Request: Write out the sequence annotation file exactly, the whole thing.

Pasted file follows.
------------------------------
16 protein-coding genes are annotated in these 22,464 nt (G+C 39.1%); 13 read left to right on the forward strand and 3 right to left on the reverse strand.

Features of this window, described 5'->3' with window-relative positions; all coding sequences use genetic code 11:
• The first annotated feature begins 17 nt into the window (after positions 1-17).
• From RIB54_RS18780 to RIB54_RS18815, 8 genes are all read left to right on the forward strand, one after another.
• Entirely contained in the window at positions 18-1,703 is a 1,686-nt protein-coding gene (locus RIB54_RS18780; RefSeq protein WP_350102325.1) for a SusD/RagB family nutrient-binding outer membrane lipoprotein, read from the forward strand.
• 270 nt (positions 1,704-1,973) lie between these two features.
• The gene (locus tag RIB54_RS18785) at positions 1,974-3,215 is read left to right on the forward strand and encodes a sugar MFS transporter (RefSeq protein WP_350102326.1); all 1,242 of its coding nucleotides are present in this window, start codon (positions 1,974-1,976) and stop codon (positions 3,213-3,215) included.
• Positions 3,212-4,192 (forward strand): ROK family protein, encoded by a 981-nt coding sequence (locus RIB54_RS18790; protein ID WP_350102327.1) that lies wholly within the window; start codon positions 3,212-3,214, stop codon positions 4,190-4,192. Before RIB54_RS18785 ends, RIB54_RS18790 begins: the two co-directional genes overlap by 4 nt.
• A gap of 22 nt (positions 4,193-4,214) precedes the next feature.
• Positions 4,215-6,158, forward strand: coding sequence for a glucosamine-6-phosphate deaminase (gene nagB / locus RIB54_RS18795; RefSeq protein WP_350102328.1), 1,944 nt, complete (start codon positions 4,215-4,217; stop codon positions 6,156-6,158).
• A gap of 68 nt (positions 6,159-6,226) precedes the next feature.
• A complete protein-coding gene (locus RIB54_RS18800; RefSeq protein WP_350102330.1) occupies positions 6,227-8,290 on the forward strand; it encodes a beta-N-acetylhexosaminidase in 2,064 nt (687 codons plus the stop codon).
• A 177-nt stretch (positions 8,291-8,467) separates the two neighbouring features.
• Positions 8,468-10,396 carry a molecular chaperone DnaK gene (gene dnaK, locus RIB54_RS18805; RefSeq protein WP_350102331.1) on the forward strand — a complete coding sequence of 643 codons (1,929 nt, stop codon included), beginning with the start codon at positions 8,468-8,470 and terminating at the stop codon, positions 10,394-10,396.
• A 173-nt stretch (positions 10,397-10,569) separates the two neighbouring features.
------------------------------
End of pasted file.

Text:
16 protein-coding genes are annotated in these 22,464 nt (G+C 39.1%); 13 read left to right on the forward strand and 3 right to left on the reverse strand.

Features of this window, described 5'->3' with window-relative positions; all coding sequences use genetic code 11:
• The first annotated feature begins 17 nt into the window (after positions 1-17).
• From RIB54_RS18780 to RIB54_RS18815, 8 genes are all read left to right on the forward strand, one after another.
• Entirely contained in the window at positions 18-1,703 is a 1,686-nt protein-coding gene (locus RIB54_RS18780; RefSeq protein WP_350102325.1) for a SusD/RagB family nutrient-binding outer membrane lipoprotein, read from the forward strand.
• 270 nt (positions 1,704-1,973) lie between these two features.
• The gene (locus tag RIB54_RS18785) at positions 1,974-3,215 is read left to right on the forward strand and encodes a sugar MFS transporter (RefSeq protein WP_350102326.1); all 1,242 of its coding nucleotides are present in this window, start codon (positions 1,974-1,976) and stop codon (positions 3,213-3,215) included.
• Positions 3,212-4,192 (forward strand): ROK family protein, encoded by a 981-nt coding sequence (locus RIB54_RS18790; protein ID WP_350102327.1) that lies wholly within the window; start codon positions 3,212-3,214, stop codon positions 4,190-4,192. Before RIB54_RS18785 ends, RIB54_RS18790 begins: the two co-directional genes overlap by 4 nt.
• A gap of 22 nt (positions 4,193-4,214) precedes the next feature.
• Positions 4,215-6,158, forward strand: coding sequence for a glucosamine-6-phosphate deaminase (gene nagB / locus RIB54_RS18795; RefSeq protein WP_350102328.1), 1,944 nt, complete (start codon positions 4,215-4,217; stop codon positions 6,156-6,158).
• A gap of 68 nt (positions 6,159-6,226) precedes the next feature.
• A complete protein-coding gene (locus RIB54_RS18800; RefSeq protein WP_350102330.1) occupies positions 6,227-8,290 on the forward strand; it encodes a beta-N-acetylhexosaminidase in 2,064 nt (687 codons plus the stop codon).
• A 177-nt stretch (positions 8,291-8,467) separates the two neighbouring features.
• Positions 8,468-10,396 carry a molecular chaperone DnaK gene (gene dnaK, locus RIB54_RS18805; RefSeq protein WP_350102331.1) on the forward strand — a complete coding sequence of 643 codons (1,929 nt, stop codon included), beginning with the start codon at positions 8,468-8,470 and terminating at the stop codon, positions 10,394-10,396.
• A 173-nt stretch (positions 10,397-10,569) separates the two neighbouring features.